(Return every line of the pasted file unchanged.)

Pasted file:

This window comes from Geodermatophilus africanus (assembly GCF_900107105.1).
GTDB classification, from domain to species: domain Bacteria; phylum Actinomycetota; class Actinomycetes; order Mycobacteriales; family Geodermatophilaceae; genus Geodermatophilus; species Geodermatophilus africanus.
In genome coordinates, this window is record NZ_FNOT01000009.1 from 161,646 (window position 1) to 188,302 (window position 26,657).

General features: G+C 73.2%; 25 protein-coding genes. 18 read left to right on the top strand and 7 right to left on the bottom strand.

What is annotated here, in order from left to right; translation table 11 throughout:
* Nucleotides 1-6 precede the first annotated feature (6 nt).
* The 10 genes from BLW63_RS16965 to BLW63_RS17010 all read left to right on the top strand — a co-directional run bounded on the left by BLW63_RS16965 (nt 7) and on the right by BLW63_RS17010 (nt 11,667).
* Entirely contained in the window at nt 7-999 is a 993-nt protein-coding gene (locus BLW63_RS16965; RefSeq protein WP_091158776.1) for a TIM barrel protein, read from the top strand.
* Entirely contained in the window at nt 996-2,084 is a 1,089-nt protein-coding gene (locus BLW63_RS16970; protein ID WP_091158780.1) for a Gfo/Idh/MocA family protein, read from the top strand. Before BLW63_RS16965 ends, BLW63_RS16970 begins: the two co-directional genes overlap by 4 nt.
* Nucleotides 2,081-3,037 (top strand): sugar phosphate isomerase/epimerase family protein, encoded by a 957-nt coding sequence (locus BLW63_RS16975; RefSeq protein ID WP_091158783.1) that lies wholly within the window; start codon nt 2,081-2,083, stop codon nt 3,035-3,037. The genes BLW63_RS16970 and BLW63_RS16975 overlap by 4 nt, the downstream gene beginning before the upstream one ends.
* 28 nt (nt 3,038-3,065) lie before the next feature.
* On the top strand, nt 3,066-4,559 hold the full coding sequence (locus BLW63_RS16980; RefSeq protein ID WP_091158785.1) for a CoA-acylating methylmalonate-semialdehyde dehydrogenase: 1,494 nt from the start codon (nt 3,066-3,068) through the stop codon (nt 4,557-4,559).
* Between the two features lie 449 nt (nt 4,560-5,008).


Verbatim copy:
This window comes from Geodermatophilus africanus (assembly GCF_900107105.1).
GTDB classification, from domain to species: domain Bacteria; phylum Actinomycetota; class Actinomycetes; order Mycobacteriales; family Geodermatophilaceae; genus Geodermatophilus; species Geodermatophilus africanus.
In genome coordinates, this window is record NZ_FNOT01000009.1 from 161,646 (window position 1) to 188,302 (window position 26,657).

General features: G+C 73.2%; 25 protein-coding genes. 18 read left to right on the top strand and 7 right to left on the bottom strand.

What is annotated here, in order from left to right; translation table 11 throughout:
* Nucleotides 1-6 precede the first annotated feature (6 nt).
* The 10 genes from BLW63_RS16965 to BLW63_RS17010 all read left to right on the top strand — a co-directional run bounded on the left by BLW63_RS16965 (nt 7) and on the right by BLW63_RS17010 (nt 11,667).
* Entirely contained in the window at nt 7-999 is a 993-nt protein-coding gene (locus BLW63_RS16965; RefSeq protein WP_091158776.1) for a TIM barrel protein, read from the top strand.
* Entirely contained in the window at nt 996-2,084 is a 1,089-nt protein-coding gene (locus BLW63_RS16970; protein ID WP_091158780.1) for a Gfo/Idh/MocA family protein, read from the top strand. Before BLW63_RS16965 ends, BLW63_RS16970 begins: the two co-directional genes overlap by 4 nt.
* Nucleotides 2,081-3,037 (top strand): sugar phosphate isomerase/epimerase family protein, encoded by a 957-nt coding sequence (locus BLW63_RS16975; RefSeq protein ID WP_091158783.1) that lies wholly within the window; start codon nt 2,081-2,083, stop codon nt 3,035-3,037. The genes BLW63_RS16970 and BLW63_RS16975 overlap by 4 nt, the downstream gene beginning before the upstream one ends.
* 28 nt (nt 3,038-3,065) lie before the next feature.
* On the top strand, nt 3,066-4,559 hold the full coding sequence (locus BLW63_RS16980; RefSeq protein ID WP_091158785.1) for a CoA-acylating methylmalonate-semialdehyde dehydrogenase: 1,494 nt from the start codon (nt 3,066-3,068) through the stop codon (nt 4,557-4,559).
* Between the two features lie 449 nt (nt 4,560-5,008).